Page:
By: Katie Keyser ’17
While the Declamation Contest allows students to share performances through skits, the J. Walter Reeves Speaking Contest offers students the ability to share a topic to the community that is important to them.
This year was the 110th annual J. Walter Reeves Speaking Contest, held on Mar. 27 in Geiger -Reeves Hall. J. Walter Reeves taught public speaking, coached the drama club and led the annual speaking contest for 41 years. After Reeves retired, he continued to help in admissions and as a substitute teacher.
While the speaking contest began in 1891, it did not become an annual event until 1904.
“Peddie has this long-standing tradition of not only debate club but also speech contests,” Jay Jaski, arts department teacher and director of the Walter Reeves Speaking Contest, said. “For 110 years, the Walter Reeves Speaking Contest has been happening every single year. This year we had a record number of 41 students sign up and 12 dedicated students met the competition’s requirements.”
The speakers have been working for six weeks to write, practice, and deliver their speeches.
“We spent the first few weeks writing, then really fine tuning them, and then moving toward the delivery of the speech,” Jaski said.
The students who participated spent a lot of time perfecting their speeches.
“The process of brainstorming, writing, editing and rehearsing was thrilling and exciting,” speaker Jason Kong ’17 said. “I liked the contest because it was a good chance to get to express myself and explore theatre as a whole.”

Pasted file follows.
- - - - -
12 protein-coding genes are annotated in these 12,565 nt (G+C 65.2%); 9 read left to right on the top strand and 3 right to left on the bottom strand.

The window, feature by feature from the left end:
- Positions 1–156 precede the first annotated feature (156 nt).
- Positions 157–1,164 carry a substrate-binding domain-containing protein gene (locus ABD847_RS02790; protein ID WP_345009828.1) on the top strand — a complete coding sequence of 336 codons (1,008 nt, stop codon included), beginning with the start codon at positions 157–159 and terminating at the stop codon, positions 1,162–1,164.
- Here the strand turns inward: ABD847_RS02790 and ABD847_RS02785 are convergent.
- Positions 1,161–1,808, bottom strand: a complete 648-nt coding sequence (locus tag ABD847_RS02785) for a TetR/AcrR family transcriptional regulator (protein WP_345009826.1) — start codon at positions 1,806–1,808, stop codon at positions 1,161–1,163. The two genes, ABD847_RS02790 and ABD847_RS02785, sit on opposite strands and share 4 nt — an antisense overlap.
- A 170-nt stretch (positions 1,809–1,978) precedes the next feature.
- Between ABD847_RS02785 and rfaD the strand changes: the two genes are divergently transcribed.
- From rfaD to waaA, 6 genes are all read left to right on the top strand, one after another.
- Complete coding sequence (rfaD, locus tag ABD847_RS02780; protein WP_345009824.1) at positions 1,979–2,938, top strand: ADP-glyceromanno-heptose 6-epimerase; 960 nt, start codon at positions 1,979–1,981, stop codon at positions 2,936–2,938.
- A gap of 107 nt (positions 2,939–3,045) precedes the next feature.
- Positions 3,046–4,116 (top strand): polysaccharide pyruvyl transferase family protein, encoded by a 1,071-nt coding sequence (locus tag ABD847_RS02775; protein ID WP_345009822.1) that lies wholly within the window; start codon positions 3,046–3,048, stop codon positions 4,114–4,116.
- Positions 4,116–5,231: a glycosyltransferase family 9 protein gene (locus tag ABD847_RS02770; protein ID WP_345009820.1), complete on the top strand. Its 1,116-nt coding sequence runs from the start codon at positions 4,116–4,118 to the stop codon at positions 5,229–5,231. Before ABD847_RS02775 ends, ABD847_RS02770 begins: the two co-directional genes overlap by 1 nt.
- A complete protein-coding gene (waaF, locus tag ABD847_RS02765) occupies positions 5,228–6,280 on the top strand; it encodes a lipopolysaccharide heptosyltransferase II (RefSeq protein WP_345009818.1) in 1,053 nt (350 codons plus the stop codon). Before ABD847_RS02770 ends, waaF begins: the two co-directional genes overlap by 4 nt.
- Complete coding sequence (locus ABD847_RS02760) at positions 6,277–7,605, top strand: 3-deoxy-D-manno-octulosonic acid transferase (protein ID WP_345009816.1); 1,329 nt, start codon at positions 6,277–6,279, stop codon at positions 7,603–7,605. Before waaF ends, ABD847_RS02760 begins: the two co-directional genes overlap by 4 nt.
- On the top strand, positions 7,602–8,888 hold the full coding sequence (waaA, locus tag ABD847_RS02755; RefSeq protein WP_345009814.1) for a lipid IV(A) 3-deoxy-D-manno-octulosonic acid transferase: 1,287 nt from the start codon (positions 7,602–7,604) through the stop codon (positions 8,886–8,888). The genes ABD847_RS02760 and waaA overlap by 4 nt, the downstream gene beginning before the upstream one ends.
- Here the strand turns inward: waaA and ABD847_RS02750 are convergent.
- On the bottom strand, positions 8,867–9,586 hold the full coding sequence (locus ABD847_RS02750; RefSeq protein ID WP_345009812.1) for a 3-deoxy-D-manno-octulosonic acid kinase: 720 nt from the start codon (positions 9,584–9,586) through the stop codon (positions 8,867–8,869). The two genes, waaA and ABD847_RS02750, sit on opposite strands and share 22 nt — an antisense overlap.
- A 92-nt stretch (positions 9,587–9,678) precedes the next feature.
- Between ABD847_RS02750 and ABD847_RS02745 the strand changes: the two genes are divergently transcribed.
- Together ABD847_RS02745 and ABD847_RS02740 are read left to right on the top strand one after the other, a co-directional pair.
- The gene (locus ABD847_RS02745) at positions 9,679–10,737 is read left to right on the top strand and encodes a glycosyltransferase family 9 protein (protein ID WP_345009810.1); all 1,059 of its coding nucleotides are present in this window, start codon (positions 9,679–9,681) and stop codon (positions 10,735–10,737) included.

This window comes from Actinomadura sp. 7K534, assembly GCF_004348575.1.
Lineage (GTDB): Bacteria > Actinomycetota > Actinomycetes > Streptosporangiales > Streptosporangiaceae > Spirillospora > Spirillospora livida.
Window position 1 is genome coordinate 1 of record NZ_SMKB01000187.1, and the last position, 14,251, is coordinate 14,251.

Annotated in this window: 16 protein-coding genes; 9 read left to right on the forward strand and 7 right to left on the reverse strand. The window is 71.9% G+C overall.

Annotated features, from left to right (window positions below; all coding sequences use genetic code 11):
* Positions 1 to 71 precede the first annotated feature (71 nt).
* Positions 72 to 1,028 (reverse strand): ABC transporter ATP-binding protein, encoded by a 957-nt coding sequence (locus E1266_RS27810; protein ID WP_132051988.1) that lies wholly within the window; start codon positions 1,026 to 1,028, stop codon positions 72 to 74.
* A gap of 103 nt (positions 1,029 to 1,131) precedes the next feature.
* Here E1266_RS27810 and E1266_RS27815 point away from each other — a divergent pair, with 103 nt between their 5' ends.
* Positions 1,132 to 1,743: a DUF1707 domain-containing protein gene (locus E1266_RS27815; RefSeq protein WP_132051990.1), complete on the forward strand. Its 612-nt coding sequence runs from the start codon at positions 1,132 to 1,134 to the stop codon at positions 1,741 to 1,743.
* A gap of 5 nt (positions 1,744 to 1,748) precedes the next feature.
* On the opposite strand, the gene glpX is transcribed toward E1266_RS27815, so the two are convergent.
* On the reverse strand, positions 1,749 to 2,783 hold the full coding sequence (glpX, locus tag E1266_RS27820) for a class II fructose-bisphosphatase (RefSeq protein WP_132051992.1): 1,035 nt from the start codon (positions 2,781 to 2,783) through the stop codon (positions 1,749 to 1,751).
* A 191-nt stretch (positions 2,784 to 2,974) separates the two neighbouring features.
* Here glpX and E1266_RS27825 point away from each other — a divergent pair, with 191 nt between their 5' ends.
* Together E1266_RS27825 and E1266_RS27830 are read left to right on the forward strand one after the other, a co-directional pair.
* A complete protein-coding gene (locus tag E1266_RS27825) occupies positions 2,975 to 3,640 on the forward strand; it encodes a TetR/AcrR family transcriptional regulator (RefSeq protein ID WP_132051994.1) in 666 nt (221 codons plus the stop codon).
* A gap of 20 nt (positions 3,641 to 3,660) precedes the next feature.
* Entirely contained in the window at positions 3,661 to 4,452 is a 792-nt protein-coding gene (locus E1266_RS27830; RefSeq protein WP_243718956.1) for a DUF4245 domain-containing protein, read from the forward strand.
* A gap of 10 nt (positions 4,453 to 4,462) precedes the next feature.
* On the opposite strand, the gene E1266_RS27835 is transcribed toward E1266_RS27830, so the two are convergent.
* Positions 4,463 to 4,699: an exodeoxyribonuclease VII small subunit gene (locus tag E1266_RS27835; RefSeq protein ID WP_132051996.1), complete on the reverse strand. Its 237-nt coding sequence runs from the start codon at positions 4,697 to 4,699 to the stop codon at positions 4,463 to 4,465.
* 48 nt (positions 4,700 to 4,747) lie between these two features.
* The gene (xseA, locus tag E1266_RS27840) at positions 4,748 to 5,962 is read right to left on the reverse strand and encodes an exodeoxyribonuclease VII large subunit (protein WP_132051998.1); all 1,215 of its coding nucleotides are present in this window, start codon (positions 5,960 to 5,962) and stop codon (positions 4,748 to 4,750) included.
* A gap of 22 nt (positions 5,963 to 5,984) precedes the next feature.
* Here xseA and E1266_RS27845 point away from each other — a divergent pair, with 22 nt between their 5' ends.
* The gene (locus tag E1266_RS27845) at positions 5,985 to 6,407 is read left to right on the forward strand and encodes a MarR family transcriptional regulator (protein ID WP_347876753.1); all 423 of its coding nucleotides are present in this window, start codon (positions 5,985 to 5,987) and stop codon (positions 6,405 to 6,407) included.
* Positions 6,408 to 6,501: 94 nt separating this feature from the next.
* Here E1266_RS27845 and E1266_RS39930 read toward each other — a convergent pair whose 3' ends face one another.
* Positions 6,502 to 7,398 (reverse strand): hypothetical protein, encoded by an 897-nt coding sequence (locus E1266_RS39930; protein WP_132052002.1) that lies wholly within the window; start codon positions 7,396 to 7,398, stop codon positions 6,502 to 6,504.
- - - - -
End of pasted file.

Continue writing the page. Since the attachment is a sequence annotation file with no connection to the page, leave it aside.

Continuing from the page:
“I liked how this competition gave me the opportunity to share something that is important to me,” Nitya Talreja ’17 said. “I also got the chance to learn many new things about people which I had not known before. “
The contest is designed so that audience members are not only able to learn something new about the speakers but also understand more about an important topic in the world.
“My favorite speech was Andrea’s (Ortega ’15), because I thought that she dealt with an issue that is both relevant in current news and in politics while also being personal, so she was passionate about it,” Micah Patt ’17, audience member, said. “Her delivery was very clean, emotional, and smooth.”
“There were a great variety of speakers and each speaker gave me a different impression of themselves,” Tomotaka Cho ’14 said. “My favorite speech was Mike’s (Coiro ’17). I could totally relate to his speech about communication and how our lives revolve around it.”
After the speeches were performed, three alumni judges, Roger Durling ’82, C. Scott King ’85 and Courtney Sexton ’04, chose the five top speeches.
“The speeches were judged on projection, diction, tempo, emphasis, tone, pitch, rhythm, mastery of the piece and the writing of the speech,” Jaski said.
Dan Panifili ’14 came in first with his speech My Story. Grace Gu ’16 came in second with her speech Take a Leap, Why Not? Amber Li ’15 and Jason Kong ’17 tied for third with their speeches Building Up From Stumbling Blocks and Stop Indifference; Make a Difference. Oliver Crane ’17 received an honorable mention for his speech The Day the Ground Roared.
“This year’s speaking contest was a blast. I had a lot of fun both delivering and watching the audience enjoy something I was truly passionate about,” Trevor Russo ’17, speaker, said. “This is something that I plan on participating in for the next three years of my time here, and maybe even beyond Peddie.”